Char Siu Chicken
Drew Anthony Smith

Char siu (meaning “fork roast”) is typical in Chinese cuisine and normally gets its red hue from food coloring. In this rendition, beet powder, a natural alternative, lends the bright red color and adds a little sweetness. Cooking note: Allow 2 days for marinating.

Char Siu Chicken Char Siu Chicken
Chinese barbecue, or char siu usually gets it's trademark hue from red food coloring; here beet powder is used as a natural alternative.
Yield: serves 4-6
Time: 25 minutes


  • 14 cup brown sugar
  • 14 cup honey
  • 14 cup ketchup
  • 14 cup soy sauce
  • 3 tbsp. homemade or store-bought beet powder
  • 2 tbsp. rice vinegar
  • 1 tbsp. hoisin sauce
  • 12 tsp. Chinese five-spice powder
  • 1 (4-lb.) chicken, halved lengthwise, backbone discarded
  • 2 tbsp. canola oil
  • Kosher salt and freshly ground black pepper, to taste


  1. Mix sugar, honey, ketchup, soy sauce, beet powder, vinegar, hoisin, and Chinese five spice in a bowl. Toss marinade with chicken, cover, and refrigerate for 2 days.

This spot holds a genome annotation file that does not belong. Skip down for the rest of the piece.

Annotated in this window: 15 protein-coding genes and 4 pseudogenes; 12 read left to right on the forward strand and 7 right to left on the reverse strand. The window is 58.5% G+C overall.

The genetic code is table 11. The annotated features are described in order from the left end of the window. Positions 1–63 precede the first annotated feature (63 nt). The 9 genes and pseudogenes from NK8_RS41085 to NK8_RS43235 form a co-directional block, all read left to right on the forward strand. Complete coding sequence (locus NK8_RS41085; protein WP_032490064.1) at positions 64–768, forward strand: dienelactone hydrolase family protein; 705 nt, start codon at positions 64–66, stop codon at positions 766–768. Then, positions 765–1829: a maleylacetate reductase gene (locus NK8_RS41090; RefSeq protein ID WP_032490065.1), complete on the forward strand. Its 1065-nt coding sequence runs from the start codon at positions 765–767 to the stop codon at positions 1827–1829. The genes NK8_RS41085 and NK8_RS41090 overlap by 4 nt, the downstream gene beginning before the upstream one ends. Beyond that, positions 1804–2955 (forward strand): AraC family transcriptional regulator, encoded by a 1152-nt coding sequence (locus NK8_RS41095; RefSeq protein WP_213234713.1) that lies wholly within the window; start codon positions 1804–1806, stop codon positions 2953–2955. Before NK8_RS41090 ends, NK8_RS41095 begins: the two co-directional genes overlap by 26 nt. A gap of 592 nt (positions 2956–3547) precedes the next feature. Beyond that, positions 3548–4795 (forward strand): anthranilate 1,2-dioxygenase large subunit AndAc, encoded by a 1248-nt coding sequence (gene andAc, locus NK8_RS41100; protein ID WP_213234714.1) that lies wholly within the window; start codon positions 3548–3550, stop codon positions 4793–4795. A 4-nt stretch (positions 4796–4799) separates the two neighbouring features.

2. Build a medium-heat fire in a charcoal grill, or heat a gas grill to medium. (Alternatively, heat a cast-iron grill pan over medium.) Remove chicken from marinade, rub with oil, and season with salt and pepper; grill skin-side down, turning once, until charred and cooked through, about 30–35 minutes, or until an instant-read thermometer inserted into thickest part of the thigh reads 165°. Transfer chicken to a cutting board and let rest 15 minutes before carving.